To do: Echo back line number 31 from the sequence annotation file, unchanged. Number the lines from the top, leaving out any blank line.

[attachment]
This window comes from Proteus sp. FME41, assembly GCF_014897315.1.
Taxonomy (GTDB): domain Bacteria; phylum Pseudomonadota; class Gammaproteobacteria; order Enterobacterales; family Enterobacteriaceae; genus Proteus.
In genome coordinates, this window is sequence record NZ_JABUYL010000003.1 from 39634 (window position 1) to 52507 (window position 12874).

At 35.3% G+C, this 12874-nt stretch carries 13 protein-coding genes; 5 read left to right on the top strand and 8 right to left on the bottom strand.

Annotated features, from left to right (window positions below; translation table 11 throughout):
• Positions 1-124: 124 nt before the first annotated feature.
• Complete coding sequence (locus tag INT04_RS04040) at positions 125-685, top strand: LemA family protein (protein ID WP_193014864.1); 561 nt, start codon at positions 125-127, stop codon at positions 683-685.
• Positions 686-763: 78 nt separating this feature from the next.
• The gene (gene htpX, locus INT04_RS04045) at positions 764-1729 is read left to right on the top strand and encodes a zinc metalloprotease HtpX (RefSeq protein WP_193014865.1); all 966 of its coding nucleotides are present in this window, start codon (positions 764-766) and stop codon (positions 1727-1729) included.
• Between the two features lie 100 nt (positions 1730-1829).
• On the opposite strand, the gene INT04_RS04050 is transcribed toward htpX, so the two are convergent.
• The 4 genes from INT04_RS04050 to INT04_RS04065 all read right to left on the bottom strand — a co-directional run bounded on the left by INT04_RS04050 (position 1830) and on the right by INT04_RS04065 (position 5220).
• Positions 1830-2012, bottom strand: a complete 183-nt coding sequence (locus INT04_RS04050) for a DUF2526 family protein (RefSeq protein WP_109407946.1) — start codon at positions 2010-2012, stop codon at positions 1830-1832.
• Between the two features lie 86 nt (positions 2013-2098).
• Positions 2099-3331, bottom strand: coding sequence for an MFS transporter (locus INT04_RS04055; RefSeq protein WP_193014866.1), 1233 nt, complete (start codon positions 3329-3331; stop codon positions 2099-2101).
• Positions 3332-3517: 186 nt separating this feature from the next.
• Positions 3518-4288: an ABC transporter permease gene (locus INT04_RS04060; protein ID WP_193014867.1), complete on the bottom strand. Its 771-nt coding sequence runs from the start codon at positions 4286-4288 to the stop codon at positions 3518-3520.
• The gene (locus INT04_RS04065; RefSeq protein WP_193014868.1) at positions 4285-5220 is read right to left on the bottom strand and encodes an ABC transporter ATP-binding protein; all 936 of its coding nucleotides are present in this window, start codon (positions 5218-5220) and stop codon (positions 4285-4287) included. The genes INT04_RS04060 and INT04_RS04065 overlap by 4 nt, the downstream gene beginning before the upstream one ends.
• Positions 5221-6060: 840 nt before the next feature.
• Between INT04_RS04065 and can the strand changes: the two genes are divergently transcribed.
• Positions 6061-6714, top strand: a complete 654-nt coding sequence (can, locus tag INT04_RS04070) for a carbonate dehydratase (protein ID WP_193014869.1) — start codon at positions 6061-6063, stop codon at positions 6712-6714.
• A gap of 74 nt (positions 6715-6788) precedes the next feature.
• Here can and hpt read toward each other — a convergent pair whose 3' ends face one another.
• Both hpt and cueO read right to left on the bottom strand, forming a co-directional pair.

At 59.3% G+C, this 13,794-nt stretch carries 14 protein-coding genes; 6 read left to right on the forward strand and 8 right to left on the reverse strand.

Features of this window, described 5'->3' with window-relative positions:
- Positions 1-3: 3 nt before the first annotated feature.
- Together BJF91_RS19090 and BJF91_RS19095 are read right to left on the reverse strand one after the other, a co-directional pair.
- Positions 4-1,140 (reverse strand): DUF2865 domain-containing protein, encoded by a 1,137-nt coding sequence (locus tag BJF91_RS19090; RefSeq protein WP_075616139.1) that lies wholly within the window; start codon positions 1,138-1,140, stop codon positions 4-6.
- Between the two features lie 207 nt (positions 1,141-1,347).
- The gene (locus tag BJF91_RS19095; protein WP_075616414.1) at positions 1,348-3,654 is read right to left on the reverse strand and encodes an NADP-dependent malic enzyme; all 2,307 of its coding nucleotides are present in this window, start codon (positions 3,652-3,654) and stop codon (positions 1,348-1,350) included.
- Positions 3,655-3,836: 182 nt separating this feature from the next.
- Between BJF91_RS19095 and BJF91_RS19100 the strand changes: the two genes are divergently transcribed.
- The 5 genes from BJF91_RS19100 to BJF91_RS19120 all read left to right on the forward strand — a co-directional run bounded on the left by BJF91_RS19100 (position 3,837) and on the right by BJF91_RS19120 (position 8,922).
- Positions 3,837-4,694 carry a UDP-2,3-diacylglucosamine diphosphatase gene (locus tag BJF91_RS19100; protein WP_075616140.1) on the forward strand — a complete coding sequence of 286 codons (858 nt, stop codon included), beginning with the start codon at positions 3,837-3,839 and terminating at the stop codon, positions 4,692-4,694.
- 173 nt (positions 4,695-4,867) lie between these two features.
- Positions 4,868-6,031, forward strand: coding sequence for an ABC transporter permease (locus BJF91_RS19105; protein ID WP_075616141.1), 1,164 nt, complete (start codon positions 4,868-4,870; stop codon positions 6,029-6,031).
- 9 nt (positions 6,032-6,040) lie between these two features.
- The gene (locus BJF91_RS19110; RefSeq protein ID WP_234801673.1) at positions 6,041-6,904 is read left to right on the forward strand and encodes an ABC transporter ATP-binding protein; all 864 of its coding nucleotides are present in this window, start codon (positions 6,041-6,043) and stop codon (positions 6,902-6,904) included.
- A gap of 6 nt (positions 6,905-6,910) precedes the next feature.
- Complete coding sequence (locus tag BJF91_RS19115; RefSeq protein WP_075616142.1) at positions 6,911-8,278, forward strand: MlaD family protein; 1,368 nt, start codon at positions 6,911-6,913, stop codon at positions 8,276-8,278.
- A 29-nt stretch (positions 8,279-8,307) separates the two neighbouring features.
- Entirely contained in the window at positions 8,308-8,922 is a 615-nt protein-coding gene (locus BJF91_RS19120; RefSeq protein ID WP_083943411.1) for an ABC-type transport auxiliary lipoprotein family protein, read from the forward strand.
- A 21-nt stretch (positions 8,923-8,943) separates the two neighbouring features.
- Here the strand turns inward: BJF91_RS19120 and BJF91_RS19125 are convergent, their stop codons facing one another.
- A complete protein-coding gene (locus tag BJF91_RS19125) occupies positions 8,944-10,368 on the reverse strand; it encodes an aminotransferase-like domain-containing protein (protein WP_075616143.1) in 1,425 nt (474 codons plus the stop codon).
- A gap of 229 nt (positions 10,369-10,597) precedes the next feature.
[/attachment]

- The gene (locus tag BJF91_RS19095; protein WP_075616414.1) at positions 1,348-3,654 is read right to left on the reverse strand and encodes an NADP-dependent malic enzyme; all 2,307 of its coding nucleotides are present in this window, start codon (positions 3,652-3,654) and stop codon (positions 1,348-1,350) included.